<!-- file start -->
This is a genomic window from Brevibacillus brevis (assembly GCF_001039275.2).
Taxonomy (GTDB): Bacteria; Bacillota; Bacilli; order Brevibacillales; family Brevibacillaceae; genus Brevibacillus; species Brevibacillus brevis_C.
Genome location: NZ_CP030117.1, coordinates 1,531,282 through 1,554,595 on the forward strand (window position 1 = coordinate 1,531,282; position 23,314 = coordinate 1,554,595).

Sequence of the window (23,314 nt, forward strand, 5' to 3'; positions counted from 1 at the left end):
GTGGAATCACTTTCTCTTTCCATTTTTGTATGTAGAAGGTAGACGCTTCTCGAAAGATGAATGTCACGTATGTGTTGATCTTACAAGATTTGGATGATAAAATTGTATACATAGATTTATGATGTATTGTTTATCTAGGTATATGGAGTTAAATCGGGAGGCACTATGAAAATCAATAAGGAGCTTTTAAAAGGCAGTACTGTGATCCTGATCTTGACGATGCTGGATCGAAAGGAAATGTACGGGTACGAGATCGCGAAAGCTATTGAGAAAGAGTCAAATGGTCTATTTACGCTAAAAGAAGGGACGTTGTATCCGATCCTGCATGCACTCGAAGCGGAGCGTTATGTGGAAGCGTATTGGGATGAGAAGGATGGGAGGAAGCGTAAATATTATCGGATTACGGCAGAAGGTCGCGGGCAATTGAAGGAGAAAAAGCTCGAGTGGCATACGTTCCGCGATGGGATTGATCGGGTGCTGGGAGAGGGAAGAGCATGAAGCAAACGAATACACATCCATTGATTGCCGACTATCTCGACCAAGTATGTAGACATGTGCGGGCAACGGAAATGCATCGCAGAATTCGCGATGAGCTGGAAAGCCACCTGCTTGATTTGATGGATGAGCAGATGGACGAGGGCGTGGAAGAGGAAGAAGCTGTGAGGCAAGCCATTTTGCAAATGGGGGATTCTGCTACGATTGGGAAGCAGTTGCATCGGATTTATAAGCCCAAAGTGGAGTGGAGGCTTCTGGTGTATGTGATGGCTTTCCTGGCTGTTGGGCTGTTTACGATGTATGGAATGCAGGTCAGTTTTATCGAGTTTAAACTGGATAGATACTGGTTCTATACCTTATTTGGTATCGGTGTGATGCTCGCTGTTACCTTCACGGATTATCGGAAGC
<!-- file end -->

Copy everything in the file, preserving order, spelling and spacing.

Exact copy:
This is a genomic window from Brevibacillus brevis (assembly GCF_001039275.2).
Taxonomy (GTDB): Bacteria; Bacillota; Bacilli; order Brevibacillales; family Brevibacillaceae; genus Brevibacillus; species Brevibacillus brevis_C.
Genome location: NZ_CP030117.1, coordinates 1,531,282 through 1,554,595 on the forward strand (window position 1 = coordinate 1,531,282; position 23,314 = coordinate 1,554,595).

Sequence of the window (23,314 nt, forward strand, 5' to 3'; positions counted from 1 at the left end):
GTGGAATCACTTTCTCTTTCCATTTTTGTATGTAGAAGGTAGACGCTTCTCGAAAGATGAATGTCACGTATGTGTTGATCTTACAAGATTTGGATGATAAAATTGTATACATAGATTTATGATGTATTGTTTATCTAGGTATATGGAGTTAAATCGGGAGGCACTATGAAAATCAATAAGGAGCTTTTAAAAGGCAGTACTGTGATCCTGATCTTGACGATGCTGGATCGAAAGGAAATGTACGGGTACGAGATCGCGAAAGCTATTGAGAAAGAGTCAAATGGTCTATTTACGCTAAAAGAAGGGACGTTGTATCCGATCCTGCATGCACTCGAAGCGGAGCGTTATGTGGAAGCGTATTGGGATGAGAAGGATGGGAGGAAGCGTAAATATTATCGGATTACGGCAGAAGGTCGCGGGCAATTGAAGGAGAAAAAGCTCGAGTGGCATACGTTCCGCGATGGGATTGATCGGGTGCTGGGAGAGGGAAGAGCATGAAGCAAACGAATACACATCCATTGATTGCCGACTATCTCGACCAAGTATGTAGACATGTGCGGGCAACGGAAATGCATCGCAGAATTCGCGATGAGCTGGAAAGCCACCTGCTTGATTTGATGGATGAGCAGATGGACGAGGGCGTGGAAGAGGAAGAAGCTGTGAGGCAAGCCATTTTGCAAATGGGGGATTCTGCTACGATTGGGAAGCAGTTGCATCGGATTTATAAGCCCAAAGTGGAGTGGAGGCTTCTGGTGTATGTGATGGCTTTCCTGGCTGTTGGGCTGTTTACGATGTATGGAATGCAGGTCAGTTTTATCGAGTTTAAACTGGATAGATACTGGTTCTATACCTTATTTGGTATCGGTGTGATGCTCGCTGTTACCTTCACGGATTATCGGAAGC